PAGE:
Sunday, March 3, 2013

Reducing EMI in RTL SDR

Many people have noticed that even if there is not an antenna connected to the RTL SDR. FM Stations still come strong. This is not good at all because these are signals that are getting into the PCB via another way that is not the antenna. The most common tips for reducing EMI that are over the Internet for the RTL SDR is to use shielded USB cables, ferrite beads and a metal box. I was already using a shielded USB extension cable, and I mounted a ferrite bead near the RTL SDR. (At least 2 are recommended but I was just able to get one) The problem is that the USB cable is going to act as an antenna.

I also put aluminum foil inside the RTL SDR and it was touching the USB chassis ground. It seemed to help a bit but there was still a lot of noise. Any local FM station still goes through adjusting the gain. Near my home is a local FM transmitter that has always caused me problems, especially because I listen to air band. I use an AOF-128 bandpass filter and a coax stub filter and this still is not enough to attenuate completely the signal while listening with my PRO-95 scanner, so you can imagine how critical for me is reducing EMI in the RTL SDR for good performance.

I started to read about the USB specs and tips for reducing EMI while designing USB devices. There is a lot of information and different opinion about this. In general what I found out is that the shield on a USB cable is soldered with the male USB connector (in the host) but on the device is not but here comes the most important thing I found out. If in the USB device, the chassis is connected to ground, it is to a different ground, and not the ground to the PCB (To the chassis for example) or some designs have two grounds on the same PCB. Because that’s where it’s going to get the noise if the USB cable shield is connected to the USB chassis, so what I did on the RTL SDR, it’s to remove the male USB connector, and solder a cable with a male USB connector, and just solder the 4 cables (signal and power) and leave the shield floating. Then, where I cut the cable I put aluminum foil and then covered it with electrical tape.

This really reduced the FM broadcast interference. Even if the gain is set to maximum on the RTL SDR, the only station that comes some noise is the one that is my neighbor, but it’s really nothing to what was there before. I think if I got more ferrite beads and mounted the RTL inside a box it would be totally quiet.

 Hope this can help other people and I would love to hear comments.

10 comments:

  1. Hi Luis! PU3HAG Huelbe, from Brazil. I'm sending your URL to Reddit on RTL-SDR :) http://www.reddit.com/r/RTLSDR/

    Quick question: did you connect the aluminum foil to the some other point? Like, the cable shield (it if has one) or the dongle's chassis or ground?

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    1. Hello, that cable I used does have a cable shield, but is not connected to the RTL SDR in anyway.

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  2. Luis! I did this with my worst nosiest SDR, with ferrite and a cheap metal case from radioshack. I can't thank you enough. The difference was incredible. My worst is now my best. Thanks a bunch man!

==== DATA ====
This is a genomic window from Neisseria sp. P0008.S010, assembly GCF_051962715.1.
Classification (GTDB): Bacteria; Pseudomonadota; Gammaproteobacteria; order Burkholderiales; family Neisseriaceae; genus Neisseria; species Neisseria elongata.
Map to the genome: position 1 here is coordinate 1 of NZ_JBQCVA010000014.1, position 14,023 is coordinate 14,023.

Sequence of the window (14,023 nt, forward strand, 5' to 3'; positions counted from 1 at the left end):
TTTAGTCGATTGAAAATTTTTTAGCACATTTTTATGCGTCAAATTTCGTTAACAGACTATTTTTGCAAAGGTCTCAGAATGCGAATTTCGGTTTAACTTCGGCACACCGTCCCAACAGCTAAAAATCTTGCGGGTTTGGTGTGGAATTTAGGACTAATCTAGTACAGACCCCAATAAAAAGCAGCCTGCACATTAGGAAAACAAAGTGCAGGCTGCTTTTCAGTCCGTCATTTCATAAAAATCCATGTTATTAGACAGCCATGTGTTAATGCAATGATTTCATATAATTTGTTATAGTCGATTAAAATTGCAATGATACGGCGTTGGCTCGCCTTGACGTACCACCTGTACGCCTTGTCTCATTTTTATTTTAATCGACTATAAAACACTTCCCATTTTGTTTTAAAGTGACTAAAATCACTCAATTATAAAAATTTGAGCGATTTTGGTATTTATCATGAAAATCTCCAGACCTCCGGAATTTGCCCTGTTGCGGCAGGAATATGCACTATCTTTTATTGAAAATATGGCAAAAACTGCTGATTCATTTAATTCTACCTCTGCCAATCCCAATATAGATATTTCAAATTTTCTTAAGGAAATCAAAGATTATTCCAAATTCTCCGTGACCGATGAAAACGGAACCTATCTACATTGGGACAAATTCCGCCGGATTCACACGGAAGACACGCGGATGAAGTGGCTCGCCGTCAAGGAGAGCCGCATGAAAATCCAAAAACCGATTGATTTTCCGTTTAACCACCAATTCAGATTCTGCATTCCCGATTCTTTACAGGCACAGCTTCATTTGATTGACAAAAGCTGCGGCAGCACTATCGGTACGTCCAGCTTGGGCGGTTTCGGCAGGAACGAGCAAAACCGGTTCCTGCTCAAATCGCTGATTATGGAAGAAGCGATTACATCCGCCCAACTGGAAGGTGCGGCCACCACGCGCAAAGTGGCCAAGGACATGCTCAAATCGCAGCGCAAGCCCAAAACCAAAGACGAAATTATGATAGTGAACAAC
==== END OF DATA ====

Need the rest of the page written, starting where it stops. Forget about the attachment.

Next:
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  3. Could you estimate the noise floor difference in db?

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    1. That's a really hard number to measure, but I can give you some empirical information. I have a FM Transmitter at around 500m of my home. Completely line of sight and it causes a lot of frontend overload and basically I can tune to it on the RTL SDR with the manually gain set to 0dB and AGC off. The signal was strong completely, but now with this mod I need to set the gain to at least around 20dB (without antenna) to listen to it.

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  4. Hi Luis,
    good article and even better idea!
    Following your article, I took apart my R820T dongle and put around the PCB an inner layer of paper and an outer layer of aluminium foil (which touches the USB shell and the MCX connector ground). Now without antenna and with gain at max nothing comes into my R820T!
    BTW I'm not using shielded USB cables (anyway the USB receptor shell is connected to the PC chassis, internally) or ferrite beads (with them I don't get any significant noise reduction) and it still doesn't pick up so much noise.

    Good work, man!
    Antonio

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  5. Luis thanks for the article. Can you post pictures of the inside so it would be easier for the less technical people.

    Thanks
    Mike

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  6. Hi, I was building an up converter. I am stuck on an issue that, I soldered wires from USB cable to up converter board and connected a USB female socket and dongle connected. From same port up converter also powered. Now when i open SDR# it says dongle not detected or some prob with driver. If I connect dongle in different port it works. Cant we power dongle and upconverter from same port?

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    1. I had the same problem! It's your USB cable creating a big voltage drop! Find a USB cable with a lower gauge wire. (My ebay discount usb cable did not cut it.) Also keep the terminating wires to the rtl short
      and to the up-converter.

      Test with your multimeter on the upconverter board (+5v rail and ground) and you will see the before and after.

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